login   |    register

Trumpeter JS-3: Making Parts (Part 1)

Making Your Own Aluminium Parts

When I opened the box I was very pleased with the level of detail in this new kit; however I wished to replace several parts with scratch built and more in scale parts of my own. This means making them from Aluminium foil, for those who have not tried this versatile material read on. Here is brief intro where to obtain it from and how to use it.

I use the foil dished that Chinese take away food is delivered in, you can use ready meals in a tray for cats or dogs and lastly an other source is pie dishes. All have to be cleaned by washing and allowing to dry. Then cut out the base with a craft knife and to smooth out the creases, place on your modelling mat or work surface and start in the middle and work towards the outside by rubbing with the back edge of your thumb nail. Safety tip never smooth work from the edge to the centre as it is razor sharp, you have been warned. It takes on average about 5 minutes to smooth all the creases out.

The reason for using different types of foil is the thickness, Chinese take away is about 4 thousands of an inch, dog or cat rays about 6 thousands and pie dishes 12 thousands, this gives you a good range to select from.

When you have got all the creases out, cut a piece bigger than the area to be covered by foil, place the detail you wish to replicate face down on the foil. Then bend the surplus over the part to be replicated and mark the edge by running a blunted cocktail stick along.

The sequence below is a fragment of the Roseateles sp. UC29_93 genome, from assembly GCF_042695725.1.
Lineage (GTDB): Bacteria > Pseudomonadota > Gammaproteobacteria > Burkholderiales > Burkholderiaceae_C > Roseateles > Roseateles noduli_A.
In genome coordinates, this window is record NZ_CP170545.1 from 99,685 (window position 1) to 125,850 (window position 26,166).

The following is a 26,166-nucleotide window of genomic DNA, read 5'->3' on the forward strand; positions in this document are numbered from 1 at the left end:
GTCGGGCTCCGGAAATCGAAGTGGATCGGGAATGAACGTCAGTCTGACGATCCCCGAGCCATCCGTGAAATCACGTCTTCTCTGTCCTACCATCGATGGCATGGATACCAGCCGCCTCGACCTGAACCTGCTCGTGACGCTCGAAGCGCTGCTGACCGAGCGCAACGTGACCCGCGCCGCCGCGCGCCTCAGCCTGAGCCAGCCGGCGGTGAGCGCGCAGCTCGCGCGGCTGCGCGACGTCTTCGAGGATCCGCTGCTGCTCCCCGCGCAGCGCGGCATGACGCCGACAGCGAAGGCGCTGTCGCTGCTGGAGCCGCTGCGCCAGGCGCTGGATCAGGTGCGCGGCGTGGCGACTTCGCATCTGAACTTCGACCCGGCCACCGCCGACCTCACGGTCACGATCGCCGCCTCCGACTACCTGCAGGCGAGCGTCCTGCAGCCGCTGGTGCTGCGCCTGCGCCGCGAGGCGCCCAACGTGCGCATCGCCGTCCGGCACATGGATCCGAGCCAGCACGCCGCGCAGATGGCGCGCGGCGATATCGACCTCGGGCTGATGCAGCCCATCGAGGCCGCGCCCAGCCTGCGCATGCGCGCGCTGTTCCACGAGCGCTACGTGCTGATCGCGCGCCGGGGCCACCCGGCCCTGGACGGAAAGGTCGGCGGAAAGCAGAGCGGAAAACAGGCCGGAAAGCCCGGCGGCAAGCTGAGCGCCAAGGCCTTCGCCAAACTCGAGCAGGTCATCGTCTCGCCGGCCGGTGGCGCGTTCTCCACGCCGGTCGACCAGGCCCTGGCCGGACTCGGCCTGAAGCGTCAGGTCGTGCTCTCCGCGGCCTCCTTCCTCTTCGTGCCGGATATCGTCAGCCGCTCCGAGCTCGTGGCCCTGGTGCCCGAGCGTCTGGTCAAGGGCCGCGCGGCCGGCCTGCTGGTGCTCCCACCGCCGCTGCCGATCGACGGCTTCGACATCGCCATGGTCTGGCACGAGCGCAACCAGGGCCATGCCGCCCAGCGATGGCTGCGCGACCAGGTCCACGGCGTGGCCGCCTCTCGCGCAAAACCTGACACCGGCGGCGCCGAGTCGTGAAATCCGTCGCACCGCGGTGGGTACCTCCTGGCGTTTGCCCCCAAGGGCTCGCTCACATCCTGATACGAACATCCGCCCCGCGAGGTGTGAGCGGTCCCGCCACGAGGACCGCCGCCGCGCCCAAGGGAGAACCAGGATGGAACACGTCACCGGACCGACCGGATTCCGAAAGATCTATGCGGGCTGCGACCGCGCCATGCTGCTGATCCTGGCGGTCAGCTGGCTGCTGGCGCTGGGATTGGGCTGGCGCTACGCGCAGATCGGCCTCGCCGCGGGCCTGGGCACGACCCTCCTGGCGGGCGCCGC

Remove the foil and cut tabs on the wrong side i.e. away from the detail you wish to replicate. By trail and error bend the tabs back over the original kit part and check the alignment of the foil to plastic. Only after you are satisfied do you go onto the next part, using a blunted wooden cocktail stick gently rub it onto the top of the foil and watch as the foil takes on the shape of the detail underneath. You may have to do this several times and in different directions to obtain all the relief detail from the kit part.

A tip to start you of , try this method on a flat panel , once you have mastered it; then you can work up to more complex replacement parts and end up giving it a try on compound curves i.e. wheel arches and some hub caps.

When you are satisfied with the result, remove the tabs at the rear and cut the foil to shape with scissors, then place the replacement part back on top of the original and check it fits correctly. You can now safely remove the original plastic part and replace with the ally foil one. You may have to leave a small tab of foil for gluing it in place, only experience will tell you how much to leave and where.

In the included scans you can see the development of the track guard’s replacement, No. 1 shows ally foil in this case from a cat food tray with the tabs on the underside of the kit track guards and No. 2 shows the relief as it is worked up with the final one cut out ready for gluing in place. Along side is a test piece for the side track guards, when I redo them I will remove the rivets along the top edge, this will allow a smooth edge to the top and rivets can then be replaced by my water filter method replacements.

Since I intend to do a lot more work on the hull top, the original kit fenders will stay in place.

This is going to be an on going project spread over about 9 months as each section or replacement part is developed into a tip, I will post them out so keep watching this space as they say. Give it a try you never know.

Project Photos

No. 1

No. 2


About the Author

About Ian Sadler (IanSadler)


Thanx for the tip
DEC 31, 2002 - 07:31 AM
Ian - Thanks for sharing your knowledge
JAN 03, 2003 - 03:17 PM
great help, I tried it out and found me an new way to copy those IDF M-113 exhaust pipe cover. Will juse it on my next M-113 insted of the Eduard sets. :-) :-)
FEB 28, 2003 - 05:47 AM